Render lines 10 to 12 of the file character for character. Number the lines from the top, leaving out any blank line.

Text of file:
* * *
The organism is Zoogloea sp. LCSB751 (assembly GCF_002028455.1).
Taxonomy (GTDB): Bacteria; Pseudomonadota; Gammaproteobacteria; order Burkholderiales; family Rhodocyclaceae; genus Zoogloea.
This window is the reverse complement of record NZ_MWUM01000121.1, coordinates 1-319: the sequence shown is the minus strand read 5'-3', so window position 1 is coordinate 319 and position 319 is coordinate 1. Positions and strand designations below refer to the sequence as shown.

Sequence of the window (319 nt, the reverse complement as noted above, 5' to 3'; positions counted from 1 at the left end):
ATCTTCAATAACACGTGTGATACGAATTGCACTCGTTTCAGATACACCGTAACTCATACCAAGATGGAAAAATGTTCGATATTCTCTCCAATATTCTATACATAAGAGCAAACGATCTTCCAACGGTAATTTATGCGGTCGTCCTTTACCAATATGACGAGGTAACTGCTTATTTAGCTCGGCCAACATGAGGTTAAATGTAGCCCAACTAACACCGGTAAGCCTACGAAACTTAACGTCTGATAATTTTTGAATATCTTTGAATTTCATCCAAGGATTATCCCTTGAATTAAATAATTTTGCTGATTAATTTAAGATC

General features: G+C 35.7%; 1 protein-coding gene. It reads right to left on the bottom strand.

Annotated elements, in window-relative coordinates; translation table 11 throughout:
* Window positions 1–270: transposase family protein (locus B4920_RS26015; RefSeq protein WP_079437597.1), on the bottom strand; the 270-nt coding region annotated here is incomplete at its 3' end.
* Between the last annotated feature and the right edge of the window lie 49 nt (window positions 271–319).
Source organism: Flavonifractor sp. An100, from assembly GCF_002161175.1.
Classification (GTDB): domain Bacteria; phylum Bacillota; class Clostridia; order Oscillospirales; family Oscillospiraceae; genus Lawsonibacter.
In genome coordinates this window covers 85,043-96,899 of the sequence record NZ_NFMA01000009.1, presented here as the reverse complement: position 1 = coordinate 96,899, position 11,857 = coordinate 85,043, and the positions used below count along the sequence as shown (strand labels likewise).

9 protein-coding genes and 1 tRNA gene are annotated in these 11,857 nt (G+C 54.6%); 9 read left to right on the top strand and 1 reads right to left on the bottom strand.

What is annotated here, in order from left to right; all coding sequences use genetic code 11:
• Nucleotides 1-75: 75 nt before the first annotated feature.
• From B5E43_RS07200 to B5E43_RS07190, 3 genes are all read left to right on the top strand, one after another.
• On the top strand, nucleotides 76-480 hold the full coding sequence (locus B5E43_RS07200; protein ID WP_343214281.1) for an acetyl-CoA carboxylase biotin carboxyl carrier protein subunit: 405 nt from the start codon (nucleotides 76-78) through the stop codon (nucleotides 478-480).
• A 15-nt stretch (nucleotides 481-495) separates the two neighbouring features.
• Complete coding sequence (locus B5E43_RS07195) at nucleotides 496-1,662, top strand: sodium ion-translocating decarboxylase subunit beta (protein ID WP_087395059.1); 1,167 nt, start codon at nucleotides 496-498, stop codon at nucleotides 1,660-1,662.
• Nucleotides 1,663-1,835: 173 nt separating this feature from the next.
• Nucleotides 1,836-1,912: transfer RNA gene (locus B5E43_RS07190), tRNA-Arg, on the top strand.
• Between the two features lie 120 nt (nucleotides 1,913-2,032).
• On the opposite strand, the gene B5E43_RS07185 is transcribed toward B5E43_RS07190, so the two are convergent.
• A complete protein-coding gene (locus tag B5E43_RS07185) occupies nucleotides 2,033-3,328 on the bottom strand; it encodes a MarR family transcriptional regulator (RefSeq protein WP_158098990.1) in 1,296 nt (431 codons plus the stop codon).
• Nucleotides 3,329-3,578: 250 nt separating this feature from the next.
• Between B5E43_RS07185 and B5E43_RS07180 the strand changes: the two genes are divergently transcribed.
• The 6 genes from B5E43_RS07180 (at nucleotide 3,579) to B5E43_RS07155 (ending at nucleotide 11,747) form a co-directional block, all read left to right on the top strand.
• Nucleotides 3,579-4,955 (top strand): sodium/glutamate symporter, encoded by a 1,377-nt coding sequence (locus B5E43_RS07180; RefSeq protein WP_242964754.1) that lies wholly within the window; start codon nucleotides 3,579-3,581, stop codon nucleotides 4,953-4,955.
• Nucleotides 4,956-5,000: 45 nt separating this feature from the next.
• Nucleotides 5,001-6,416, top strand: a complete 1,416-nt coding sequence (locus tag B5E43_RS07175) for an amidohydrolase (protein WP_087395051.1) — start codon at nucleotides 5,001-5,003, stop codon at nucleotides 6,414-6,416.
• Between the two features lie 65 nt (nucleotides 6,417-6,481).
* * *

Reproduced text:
Source organism: Flavonifractor sp. An100, from assembly GCF_002161175.1.
Classification (GTDB): domain Bacteria; phylum Bacillota; class Clostridia; order Oscillospirales; family Oscillospiraceae; genus Lawsonibacter.
In genome coordinates this window covers 85,043-96,899 of the sequence record NZ_NFMA01000009.1, presented here as the reverse complement: position 1 = coordinate 96,899, position 11,857 = coordinate 85,043, and the positions used below count along the sequence as shown (strand labels likewise).